To the Editor,
In 2004, I wasn’t feeling well and went to the doctor, only to find out that my kidneys weren’t working. I began dialysis immediately and was put on the waiting list for a transplant. This was the toughest thing I ever went through in my life, and I want to help others avoid what I went through.
Over 26 million Americans have chronic kidney disease (CKD), yet only 10 percent are aware they have it.
There are more than 450,000 people in the U.S. on dialysis for kidney failure, and Medicare spends more than $87 billion on the care of people with CKD. Investment in research and programs to improve early detection, slow the progression of kidney disease and improve access to kidney transplantation is a cost-effective strategy to improve lives and lower health care costs.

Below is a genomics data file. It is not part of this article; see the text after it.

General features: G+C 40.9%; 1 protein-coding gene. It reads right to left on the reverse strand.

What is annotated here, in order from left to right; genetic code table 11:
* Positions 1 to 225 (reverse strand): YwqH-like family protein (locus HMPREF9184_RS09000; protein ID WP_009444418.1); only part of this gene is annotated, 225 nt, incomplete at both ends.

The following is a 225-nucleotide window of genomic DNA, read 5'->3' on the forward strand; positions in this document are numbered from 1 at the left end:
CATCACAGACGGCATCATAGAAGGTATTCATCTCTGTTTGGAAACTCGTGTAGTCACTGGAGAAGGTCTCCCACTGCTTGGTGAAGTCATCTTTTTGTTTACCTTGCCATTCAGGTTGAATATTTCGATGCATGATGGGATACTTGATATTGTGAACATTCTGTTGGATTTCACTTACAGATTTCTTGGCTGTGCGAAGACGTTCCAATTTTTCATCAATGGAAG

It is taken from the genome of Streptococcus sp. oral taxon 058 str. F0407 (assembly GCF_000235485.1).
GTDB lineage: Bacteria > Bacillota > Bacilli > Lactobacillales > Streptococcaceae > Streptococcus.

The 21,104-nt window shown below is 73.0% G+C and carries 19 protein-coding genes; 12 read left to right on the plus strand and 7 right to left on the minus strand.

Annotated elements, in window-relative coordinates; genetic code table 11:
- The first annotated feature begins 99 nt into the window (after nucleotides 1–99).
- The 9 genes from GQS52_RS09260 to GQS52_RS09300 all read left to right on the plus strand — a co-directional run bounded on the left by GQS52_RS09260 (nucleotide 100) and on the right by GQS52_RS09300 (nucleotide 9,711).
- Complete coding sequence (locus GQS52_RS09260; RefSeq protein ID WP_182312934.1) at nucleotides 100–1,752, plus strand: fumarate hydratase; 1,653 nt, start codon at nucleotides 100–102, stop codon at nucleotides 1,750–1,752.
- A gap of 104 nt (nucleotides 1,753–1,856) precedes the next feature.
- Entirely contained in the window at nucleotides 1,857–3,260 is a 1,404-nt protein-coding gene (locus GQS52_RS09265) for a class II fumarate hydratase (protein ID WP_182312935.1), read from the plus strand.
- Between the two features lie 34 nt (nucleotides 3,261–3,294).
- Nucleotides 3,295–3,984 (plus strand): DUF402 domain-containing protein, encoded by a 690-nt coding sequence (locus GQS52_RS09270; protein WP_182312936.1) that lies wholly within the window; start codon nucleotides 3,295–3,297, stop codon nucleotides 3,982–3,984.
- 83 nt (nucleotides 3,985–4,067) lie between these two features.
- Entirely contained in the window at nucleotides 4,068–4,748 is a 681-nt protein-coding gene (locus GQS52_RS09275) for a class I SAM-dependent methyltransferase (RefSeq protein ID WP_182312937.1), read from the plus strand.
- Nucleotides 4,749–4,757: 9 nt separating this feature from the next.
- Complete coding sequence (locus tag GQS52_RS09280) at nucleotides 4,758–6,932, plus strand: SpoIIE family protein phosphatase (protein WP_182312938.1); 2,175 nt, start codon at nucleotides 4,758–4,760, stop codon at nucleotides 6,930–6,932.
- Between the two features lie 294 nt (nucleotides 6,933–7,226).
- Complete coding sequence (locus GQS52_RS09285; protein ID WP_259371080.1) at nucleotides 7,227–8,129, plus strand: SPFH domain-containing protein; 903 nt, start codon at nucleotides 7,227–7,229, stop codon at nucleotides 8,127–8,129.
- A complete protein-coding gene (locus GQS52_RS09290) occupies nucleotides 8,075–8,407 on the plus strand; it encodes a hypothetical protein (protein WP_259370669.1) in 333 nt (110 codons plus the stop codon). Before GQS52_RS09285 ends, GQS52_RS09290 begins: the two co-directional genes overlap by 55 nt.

While Medicare does not require annual approval by Congress, each year federal funding for other kidney disease programs must be appropriated by Congress. Important work is being done at the CDC, National Institute of Diabetes and Digestive and Kidney Diseases, and the Health Services and Resource Administration to advance kidney disease research and improve access to kidney transplantation. However, this work cannot continue or grow without the continued support of our elected representatives.
I hope your readers will ask their members of Congress to expand federal research to save lives, kidneys and money. They can add their voices to the cause by reaching out to their congressional representatives at www.kidney.org/takeaction.
Kidney Action Committee
Powder Springs, Ga.